The Help to Buy scheme and a stamp duty holiday gave Britain’s biggest housebuilder a shot in the arm as the property market picked up speed.
Between July 1 and October 11, Barratt Developments handed over the keys for 4,032 homes – 24 per cent higher than the same period of last year.
The housing market has soared since it came out of lockdown in May, with pent-up demand leading to a flurry of completions and, more recently, the Government suspending stamp duty on homes worth less than £500,000 until next March.
Building boost: Between July 1 and October 11, Barratt Developments handed over the keys for 4,032 homes – 24 per cent higher than the same period of last year
But another Government salve, the Help to Buy Scheme, was clearly visible in Barratt’s trading update yesterday.
The number of private reservations using the recently extended programme rose to 51 per cent, from 45 per cent in the same period of last year.
Introduced in 2013, the controversial loan scheme essentially allows people to buy a newbuild house with a small deposit – and developers claim the programme is crucial in the effort to tackle the UK’s chronic housing shortage.
The reliance is likely to continue, Barratt said, as it pointed out mortgage lenders were currently offering 5 per cent mortgages for first-time buyers.
Stock Watch – Touchstone Exploration
Energy minnow Touchstone Exploration has made its third big gas discovery in less than 18 months in the Trinidadian jungle.
Test drilling at its Chinook-1 well – which is one of the deepest drilled in Trinidad and Tobago in almost a decade – found much more gas than was expected.
It also tried out a new type of drilling on Chinook-1, which it intends to use more frequently.
The AIM-listed group saw shares rise 25 per cent, or 22p, to 110p, making it one of the junior market’s top risers.
Another boost could be on the horizon for Government-backed 5 per cent mortgages – but even without this Barratt’s orders are up 17 per cent to 15,135 homes, worth £3.65billion.
Barratt shares climbed 1.7 per cent, or 9.4p, to 553.2p.
And rival builders also boosted by Help to Buy rose, including Taylor Wimpey (up 1.8 per cent, or 2.1p, to 119.55p) and Persimmon (up 1.5 per cent, or 38p, to 2581p).
But the rise among blue-chip builders wasn’t enough to keep the FTSE 100 in the red. London’s premier index fell 0.58 per cent, or 34.65 points, to close at 5935.06.
The FTSE 250, on the other hand, rose 0.33 per cent, or 59.40 points, to 17,950.41, after eager investors piled into companies whose services have been in high demand during the pandemic.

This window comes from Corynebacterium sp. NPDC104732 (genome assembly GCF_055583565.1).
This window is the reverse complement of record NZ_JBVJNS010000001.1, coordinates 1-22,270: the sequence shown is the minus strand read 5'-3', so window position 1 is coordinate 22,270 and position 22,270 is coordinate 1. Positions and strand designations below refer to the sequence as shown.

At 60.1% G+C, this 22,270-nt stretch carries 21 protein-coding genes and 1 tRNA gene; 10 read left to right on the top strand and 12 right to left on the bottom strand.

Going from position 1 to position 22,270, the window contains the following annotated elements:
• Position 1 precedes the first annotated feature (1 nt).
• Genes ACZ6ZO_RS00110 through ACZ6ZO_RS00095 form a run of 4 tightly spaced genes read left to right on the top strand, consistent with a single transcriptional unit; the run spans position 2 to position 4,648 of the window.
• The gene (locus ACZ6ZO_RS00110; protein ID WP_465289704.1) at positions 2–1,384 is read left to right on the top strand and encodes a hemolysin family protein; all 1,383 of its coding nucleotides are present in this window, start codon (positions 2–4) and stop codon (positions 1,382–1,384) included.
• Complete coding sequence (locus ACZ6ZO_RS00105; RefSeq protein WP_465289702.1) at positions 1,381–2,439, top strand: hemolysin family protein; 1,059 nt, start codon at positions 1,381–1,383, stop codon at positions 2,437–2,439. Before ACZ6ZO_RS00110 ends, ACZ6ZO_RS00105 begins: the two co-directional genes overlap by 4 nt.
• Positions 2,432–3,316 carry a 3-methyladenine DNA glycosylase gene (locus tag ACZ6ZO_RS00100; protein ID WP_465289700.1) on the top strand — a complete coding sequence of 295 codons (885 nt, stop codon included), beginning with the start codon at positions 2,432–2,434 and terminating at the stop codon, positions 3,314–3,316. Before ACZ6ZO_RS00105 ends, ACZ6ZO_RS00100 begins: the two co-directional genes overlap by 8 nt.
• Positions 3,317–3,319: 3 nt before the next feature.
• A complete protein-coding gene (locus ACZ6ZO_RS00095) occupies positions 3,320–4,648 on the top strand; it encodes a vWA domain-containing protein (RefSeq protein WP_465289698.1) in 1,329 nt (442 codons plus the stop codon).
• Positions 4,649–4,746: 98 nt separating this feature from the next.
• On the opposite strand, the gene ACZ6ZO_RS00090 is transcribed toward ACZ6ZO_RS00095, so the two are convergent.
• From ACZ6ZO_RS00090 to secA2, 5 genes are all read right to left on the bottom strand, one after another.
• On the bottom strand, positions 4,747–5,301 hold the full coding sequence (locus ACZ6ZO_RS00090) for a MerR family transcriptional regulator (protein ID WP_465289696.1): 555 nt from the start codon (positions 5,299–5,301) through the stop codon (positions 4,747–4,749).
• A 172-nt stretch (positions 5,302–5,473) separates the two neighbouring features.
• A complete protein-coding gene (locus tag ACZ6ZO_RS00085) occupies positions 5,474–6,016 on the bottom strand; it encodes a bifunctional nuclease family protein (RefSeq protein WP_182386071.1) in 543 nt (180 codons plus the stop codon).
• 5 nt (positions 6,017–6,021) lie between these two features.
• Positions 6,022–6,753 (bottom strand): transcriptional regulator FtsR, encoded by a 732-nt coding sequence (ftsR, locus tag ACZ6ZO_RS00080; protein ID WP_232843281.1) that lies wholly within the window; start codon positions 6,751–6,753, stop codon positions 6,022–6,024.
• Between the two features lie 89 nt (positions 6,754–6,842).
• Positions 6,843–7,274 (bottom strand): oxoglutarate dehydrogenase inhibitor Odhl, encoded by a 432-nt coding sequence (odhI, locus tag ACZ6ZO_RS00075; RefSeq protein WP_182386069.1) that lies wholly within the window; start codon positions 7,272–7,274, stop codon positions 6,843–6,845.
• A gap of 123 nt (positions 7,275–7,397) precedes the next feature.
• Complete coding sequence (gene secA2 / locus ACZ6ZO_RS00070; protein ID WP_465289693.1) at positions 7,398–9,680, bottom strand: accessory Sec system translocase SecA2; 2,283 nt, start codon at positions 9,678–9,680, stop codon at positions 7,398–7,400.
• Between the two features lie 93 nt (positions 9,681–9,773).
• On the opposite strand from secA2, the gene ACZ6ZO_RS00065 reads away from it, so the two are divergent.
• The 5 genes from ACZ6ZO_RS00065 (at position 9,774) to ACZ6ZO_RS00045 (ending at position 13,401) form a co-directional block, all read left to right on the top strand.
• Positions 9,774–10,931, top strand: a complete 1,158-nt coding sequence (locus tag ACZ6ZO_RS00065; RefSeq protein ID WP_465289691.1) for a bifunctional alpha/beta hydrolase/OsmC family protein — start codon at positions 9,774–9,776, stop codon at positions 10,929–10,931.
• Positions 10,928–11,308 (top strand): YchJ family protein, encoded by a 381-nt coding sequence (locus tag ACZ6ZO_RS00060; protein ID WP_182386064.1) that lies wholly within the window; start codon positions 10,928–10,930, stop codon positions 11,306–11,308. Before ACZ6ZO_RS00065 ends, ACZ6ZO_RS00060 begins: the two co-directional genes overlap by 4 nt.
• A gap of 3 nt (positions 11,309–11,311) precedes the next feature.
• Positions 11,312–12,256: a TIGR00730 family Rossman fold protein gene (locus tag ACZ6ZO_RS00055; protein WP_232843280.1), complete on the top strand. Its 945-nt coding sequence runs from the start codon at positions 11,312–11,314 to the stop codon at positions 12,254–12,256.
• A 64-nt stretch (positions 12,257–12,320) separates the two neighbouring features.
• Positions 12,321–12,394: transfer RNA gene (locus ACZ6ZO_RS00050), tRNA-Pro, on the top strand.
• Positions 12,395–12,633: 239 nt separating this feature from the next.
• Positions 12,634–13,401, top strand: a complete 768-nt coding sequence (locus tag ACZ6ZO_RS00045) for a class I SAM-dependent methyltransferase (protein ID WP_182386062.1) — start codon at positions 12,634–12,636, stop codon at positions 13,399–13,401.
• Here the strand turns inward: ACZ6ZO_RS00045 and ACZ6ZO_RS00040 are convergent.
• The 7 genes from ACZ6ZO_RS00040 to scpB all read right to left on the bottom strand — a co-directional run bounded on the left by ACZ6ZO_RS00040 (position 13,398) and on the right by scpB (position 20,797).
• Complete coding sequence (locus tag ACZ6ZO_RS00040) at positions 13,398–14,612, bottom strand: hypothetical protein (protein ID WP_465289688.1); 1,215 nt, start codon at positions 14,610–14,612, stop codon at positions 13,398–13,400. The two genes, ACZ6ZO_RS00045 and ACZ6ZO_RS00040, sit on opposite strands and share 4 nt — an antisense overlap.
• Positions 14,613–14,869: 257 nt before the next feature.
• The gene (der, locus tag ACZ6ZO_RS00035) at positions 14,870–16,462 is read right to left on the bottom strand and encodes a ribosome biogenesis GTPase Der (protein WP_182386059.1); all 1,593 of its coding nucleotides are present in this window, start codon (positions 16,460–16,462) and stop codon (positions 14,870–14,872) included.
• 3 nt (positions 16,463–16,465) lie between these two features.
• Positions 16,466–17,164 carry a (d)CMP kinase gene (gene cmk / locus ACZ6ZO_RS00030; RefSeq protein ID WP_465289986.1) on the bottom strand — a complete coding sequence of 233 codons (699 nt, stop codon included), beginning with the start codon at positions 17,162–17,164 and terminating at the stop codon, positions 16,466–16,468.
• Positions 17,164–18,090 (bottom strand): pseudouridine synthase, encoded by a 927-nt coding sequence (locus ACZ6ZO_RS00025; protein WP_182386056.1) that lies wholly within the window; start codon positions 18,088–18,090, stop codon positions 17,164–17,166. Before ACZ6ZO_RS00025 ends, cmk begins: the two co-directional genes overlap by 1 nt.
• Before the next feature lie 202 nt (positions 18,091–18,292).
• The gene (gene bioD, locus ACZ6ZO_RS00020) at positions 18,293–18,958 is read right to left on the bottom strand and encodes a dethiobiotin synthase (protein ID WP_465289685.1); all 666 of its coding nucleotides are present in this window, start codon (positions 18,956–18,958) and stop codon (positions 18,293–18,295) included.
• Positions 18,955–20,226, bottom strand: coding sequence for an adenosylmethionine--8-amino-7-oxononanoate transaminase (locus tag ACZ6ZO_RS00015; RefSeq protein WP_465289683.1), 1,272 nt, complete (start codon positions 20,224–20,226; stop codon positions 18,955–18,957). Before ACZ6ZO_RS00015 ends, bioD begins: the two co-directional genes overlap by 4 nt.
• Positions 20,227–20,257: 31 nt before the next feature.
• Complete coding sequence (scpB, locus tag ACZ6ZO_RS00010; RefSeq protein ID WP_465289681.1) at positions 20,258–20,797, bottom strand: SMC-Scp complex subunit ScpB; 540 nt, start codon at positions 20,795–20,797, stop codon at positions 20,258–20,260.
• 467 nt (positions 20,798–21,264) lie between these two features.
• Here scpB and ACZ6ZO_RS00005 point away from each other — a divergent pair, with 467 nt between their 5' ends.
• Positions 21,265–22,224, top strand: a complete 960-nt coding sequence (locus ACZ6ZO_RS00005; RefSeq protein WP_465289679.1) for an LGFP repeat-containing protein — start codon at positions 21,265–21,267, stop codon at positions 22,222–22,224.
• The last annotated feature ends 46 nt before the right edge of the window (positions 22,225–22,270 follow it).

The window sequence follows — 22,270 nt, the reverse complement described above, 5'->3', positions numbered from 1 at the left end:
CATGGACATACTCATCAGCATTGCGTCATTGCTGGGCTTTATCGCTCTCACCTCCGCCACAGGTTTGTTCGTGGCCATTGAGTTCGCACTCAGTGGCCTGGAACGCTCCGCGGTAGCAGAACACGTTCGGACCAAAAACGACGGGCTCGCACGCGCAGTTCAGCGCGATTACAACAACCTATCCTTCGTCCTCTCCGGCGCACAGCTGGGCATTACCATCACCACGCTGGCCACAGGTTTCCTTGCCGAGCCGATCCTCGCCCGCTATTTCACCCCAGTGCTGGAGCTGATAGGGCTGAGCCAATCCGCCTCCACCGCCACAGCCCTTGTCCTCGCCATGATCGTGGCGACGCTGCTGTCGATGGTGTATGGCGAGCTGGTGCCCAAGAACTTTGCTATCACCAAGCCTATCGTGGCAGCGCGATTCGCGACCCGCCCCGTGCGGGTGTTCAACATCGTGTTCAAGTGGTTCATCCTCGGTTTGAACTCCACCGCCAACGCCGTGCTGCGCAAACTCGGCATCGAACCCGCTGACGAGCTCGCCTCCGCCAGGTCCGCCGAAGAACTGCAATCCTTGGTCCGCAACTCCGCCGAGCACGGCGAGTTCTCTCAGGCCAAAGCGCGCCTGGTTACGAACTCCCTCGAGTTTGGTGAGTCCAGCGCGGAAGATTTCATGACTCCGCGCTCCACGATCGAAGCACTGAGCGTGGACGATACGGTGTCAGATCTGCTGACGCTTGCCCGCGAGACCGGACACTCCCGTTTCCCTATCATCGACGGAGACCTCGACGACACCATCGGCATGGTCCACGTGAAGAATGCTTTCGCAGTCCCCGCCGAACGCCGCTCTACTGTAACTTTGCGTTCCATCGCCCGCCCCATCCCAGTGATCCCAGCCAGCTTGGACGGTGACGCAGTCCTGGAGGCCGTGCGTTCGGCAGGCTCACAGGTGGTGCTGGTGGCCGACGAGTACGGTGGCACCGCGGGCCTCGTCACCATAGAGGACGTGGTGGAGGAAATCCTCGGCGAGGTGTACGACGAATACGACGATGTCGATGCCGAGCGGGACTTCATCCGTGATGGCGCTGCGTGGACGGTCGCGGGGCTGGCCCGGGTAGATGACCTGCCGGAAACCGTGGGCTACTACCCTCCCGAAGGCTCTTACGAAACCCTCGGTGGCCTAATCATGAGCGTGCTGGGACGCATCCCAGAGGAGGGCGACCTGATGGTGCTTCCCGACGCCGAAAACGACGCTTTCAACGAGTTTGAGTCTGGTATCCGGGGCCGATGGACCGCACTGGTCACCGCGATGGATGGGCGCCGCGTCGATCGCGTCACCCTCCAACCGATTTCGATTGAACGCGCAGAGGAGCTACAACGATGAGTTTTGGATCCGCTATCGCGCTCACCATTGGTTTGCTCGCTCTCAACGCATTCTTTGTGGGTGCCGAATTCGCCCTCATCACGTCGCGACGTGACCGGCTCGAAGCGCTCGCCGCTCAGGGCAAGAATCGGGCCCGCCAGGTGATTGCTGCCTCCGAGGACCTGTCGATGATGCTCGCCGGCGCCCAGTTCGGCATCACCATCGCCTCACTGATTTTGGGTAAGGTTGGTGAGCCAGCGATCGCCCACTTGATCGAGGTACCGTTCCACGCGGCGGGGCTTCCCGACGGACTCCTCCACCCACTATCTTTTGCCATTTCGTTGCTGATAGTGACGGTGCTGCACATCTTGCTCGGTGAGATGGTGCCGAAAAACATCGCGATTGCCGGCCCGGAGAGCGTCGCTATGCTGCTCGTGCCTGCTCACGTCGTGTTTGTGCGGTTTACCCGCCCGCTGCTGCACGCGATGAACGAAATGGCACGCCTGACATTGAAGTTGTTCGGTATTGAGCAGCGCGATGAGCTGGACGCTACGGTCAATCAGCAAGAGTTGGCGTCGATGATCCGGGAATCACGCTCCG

Technology group Kainos was the top riser across the FTSE 350 after it rallied 31.2 per cent, or 318p, to 1338p.
It said it expects profits this year to be ‘materially ahead’ of forecasts after many of its clients – which include the NHS – had to rapidly shift to remote working during the pandemic.
Synthomer, which makes polymers used in medical gloves, was in second place on the FTSE 350 leaderboard after it also said it would outperform this year.
Shares in the group, which has brought back its dividend, spiked 16.6 per cent, or 55.4p, to 388.4p.
Elsewhere on the mid-cap index, emerging markets-focused asset manager Ashmore (up 7.7 per cent, or 28p, to 391p) reported it had a bumper first quarter.
The value of its assets increased by 2.3 per cent to £66billion in the three months to September.
Things were shakier over at recruiter Page Group, whose industry has been battered by the jobs bloodbath triggered by lockdowns, but shares still managed to rise by 1 per cent, or 4p, to 415.2p.
Profits in the most recent quarter fell by around a third, to nearly £144million, and it warned that its business in the UK was faring worse than its European and Asian arms.
The latest results and trading update season also prompted moves on the junior market.
Retail investor favourite Angling Direct failed to make a splash with traders. Sales rose 21 per cent to £32million in the six months to the end of July and profit by 250 per cent to £1.4million as Britons flocked to take up fishing over the spring and summer as Covid restrictions stymied socialising.
However, the company admitted it wasn’t sure how long the ‘exceptional trends’ of the last few months would continue. Shares fell 4.7 per cent, or 3.25p, to 65.25p.